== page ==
On the flip side, it’s also important to note that not everyone likes every game. It’s okay if your players shrug the shoulder and ask what else you have. As long as they’re having a good time—you’ve done a good job.There is no secret formula to making a first experience a good one, but there is one thing I always try to keep in mind: the game is about your players.
Put that distraction down.
In today’s age of readily-available technology, distractions are aplenty. I’ve been guilty of sitting behind my Dungeon Master’s screen on my phone, holding up the game until somebody finally fake-coughs for me to realize my players were done role-playing and were waiting for me to continue.
When gaming, nothing is more frustrating than people who are constantly distracted. Like a Dungeon Master in D&D, you, as the game teacher, set the tone and pace of the experience. That doesn’t mean you need to enforce martial law so everyone keeps their eyes forward—casualness, light-heartedness and a simple time to unwind over your favorite game is often just what the doctor ordered. But you should make an effort to engage with your players’ interaction of the game. If they have questions, that means they are actively participating and that is something you should capitalize on. Stay focused, set the pace, and watch them follow your lead.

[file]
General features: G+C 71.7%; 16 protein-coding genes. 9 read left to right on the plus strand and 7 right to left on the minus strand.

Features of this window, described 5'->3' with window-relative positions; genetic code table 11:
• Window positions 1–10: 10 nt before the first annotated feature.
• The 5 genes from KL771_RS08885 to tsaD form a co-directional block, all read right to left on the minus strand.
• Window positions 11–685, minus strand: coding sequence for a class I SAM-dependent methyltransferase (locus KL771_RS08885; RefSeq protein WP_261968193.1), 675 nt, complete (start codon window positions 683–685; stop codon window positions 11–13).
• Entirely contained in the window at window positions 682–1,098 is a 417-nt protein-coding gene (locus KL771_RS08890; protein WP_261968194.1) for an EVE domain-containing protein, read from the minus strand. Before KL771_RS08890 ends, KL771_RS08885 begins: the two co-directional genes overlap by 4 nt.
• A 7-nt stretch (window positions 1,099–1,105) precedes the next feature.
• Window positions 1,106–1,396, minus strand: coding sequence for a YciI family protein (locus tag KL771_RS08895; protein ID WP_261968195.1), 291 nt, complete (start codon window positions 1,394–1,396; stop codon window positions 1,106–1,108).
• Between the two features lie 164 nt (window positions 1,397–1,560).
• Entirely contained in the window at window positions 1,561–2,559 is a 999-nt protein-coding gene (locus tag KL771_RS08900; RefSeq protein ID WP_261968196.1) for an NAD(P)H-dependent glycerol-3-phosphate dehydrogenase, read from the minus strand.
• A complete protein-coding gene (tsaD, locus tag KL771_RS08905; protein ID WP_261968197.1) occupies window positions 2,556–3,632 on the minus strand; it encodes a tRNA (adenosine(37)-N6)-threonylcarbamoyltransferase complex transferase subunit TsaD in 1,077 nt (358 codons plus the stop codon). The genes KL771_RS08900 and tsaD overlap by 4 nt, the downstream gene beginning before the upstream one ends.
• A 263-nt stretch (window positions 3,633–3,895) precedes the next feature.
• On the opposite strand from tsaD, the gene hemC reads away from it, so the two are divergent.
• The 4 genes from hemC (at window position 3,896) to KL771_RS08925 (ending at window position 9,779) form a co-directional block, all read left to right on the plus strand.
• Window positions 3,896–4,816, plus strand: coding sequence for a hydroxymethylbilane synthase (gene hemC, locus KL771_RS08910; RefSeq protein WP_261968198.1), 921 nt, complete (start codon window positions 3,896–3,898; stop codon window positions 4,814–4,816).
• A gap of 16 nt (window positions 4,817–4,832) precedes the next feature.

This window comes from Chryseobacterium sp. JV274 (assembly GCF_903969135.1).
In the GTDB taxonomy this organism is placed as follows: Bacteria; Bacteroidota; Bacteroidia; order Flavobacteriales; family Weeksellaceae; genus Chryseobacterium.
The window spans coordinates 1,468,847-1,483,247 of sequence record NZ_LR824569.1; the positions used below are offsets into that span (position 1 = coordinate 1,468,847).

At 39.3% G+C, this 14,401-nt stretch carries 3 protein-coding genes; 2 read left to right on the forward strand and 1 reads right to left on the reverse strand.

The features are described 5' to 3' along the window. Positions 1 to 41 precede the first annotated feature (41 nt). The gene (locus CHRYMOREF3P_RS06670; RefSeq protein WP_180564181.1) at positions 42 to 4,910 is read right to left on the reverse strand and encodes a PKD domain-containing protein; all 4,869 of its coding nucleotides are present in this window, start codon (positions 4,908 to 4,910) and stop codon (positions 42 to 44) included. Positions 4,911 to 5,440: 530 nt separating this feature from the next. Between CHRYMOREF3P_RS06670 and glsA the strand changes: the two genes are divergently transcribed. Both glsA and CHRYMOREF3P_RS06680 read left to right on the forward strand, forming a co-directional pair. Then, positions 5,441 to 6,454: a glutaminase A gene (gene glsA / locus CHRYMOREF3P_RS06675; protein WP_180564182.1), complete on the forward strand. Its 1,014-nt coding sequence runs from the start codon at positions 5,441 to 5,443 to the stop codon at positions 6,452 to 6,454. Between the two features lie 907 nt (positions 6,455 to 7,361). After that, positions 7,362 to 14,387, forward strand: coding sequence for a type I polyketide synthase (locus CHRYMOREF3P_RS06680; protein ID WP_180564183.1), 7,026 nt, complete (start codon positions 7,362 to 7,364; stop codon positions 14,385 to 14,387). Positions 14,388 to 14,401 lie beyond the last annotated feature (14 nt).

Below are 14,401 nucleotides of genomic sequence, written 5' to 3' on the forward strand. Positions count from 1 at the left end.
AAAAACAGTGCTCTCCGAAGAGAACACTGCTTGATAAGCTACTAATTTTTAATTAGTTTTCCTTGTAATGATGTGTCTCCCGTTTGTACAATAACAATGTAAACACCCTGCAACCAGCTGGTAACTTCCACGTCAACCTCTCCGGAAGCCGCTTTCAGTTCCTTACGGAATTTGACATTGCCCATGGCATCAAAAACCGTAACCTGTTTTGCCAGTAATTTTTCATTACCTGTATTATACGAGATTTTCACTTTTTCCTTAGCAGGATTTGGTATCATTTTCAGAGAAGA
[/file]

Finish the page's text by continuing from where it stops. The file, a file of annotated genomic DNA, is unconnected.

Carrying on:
So, what’s the point?
Board game nights are simply the best. (If they weren’t you might not be reading this article.) And teaching something new to someone is just as much for us, the teachers, as it is for the learners. When we teach something to other people, we come to understand it better ourselves. The mechanisms of teaching others helps us see shortcomings in our own understanding and allows us to better organize information in our minds. In the end, we’ll end up creating a better game night experience for everyone.